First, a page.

Back Pain Linked With Ancestral Ape Vertebral Shape
the Clinical Pain Advisor take:
(The study below) is an interesting finding and the conclusions that the authors are making, if correct, may have huge implications for risk stratification, identifying populations at risk, and preventing or minimizing disability.
This information, if available to employers or insurance providers, may affect a lot more than healthcare.
Yet, it is still not surprising to find that anatomical variations may put certain populations at risk for specific medical conditions.
- David Rosenblum, MD
Director of Pain Medicine
Dept. of Anesthesiology
Maimonides Medical Center
Clinical Pain Advisor Editorial Advisory Board Member
Further research will use 3D shape studies to assess the link.
A team of bioarchaeologists think they may have discovered the first quantified evidence showing a relationship between upright locomotion and spinal health.
They have found that those with lower back problems are more likely to have a spine shape similar to that of our closest ape ancestors, identifying for the first time that the way in which humans evolved plays a critical role in this painful complaint.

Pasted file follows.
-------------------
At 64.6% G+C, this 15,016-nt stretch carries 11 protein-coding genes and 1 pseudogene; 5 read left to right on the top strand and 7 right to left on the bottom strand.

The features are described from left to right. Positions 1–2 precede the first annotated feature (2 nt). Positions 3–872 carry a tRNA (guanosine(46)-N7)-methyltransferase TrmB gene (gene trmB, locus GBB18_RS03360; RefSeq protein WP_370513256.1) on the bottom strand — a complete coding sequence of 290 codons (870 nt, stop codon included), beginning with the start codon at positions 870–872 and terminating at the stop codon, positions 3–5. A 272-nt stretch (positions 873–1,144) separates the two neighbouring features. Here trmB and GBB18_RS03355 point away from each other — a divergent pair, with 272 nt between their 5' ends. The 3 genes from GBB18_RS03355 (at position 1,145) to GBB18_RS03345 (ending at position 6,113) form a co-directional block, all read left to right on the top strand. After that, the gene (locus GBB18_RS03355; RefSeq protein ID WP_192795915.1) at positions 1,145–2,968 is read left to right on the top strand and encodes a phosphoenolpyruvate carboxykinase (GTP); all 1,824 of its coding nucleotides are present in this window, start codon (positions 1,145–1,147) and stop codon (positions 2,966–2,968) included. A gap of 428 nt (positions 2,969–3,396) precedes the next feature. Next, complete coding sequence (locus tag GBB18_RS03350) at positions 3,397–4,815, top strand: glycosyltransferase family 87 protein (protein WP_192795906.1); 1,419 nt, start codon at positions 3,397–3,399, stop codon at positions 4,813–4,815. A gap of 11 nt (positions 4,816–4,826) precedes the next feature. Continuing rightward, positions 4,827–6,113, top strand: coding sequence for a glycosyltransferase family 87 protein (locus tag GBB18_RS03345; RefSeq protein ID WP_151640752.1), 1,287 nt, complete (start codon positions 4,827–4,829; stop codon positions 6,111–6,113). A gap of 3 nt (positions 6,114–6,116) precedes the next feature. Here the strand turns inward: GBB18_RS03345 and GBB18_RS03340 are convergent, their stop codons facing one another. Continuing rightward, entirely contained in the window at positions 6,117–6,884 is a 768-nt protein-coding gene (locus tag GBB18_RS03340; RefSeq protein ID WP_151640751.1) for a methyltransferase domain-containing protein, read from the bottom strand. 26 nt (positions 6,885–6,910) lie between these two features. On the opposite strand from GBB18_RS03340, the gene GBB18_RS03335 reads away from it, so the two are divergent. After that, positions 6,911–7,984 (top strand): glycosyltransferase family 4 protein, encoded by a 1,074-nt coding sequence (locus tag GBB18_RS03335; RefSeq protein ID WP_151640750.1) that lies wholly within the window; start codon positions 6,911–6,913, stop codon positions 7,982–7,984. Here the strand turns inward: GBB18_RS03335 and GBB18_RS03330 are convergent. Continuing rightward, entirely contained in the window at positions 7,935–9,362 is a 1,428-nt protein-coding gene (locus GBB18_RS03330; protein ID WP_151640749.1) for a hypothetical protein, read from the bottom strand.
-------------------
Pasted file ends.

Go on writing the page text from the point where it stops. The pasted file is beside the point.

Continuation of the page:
Kimberly Plomp, a postdoctoral researcher in the Human Evolutionary Studies Program at Simon Fraser University, and researchers from the University of Aberdeen, the University of British Columbia, and the University of Iceland used two-dimensional shape analyses of the vertebrae of chimpanzees, orangutans and archaeological humans to investigate the relationship between vertebral shape, upright locomotion and human spinal health.
Plomp noted in a press release: “We found that some characteristics of human vertebrae differ in shape between those individuals that have a lesion called a Schmorl's node – a small hernia that can occur in the cartilaginous disc between the vertebrae. The humans that have Schmorl's nodes tend to have a shape that is statistically indistinguishable from chimpanzee vertebrae."
The researchers noted: "evolution is not perfect and some vertebral characteristics, such as the ones we identified as being similar to chimpanzees, may have remained within the human ‘blueprint' and result in some people having vertebrae that are less able to withstand the pressures of bipedal walking."
The team has called this the ‘ancestral shape hypothesis' and plan to undertake further investigations using 3D shape studies of ancient and modern human and primate vertebrae, and include other spinal diseases, such as osteoarthritis.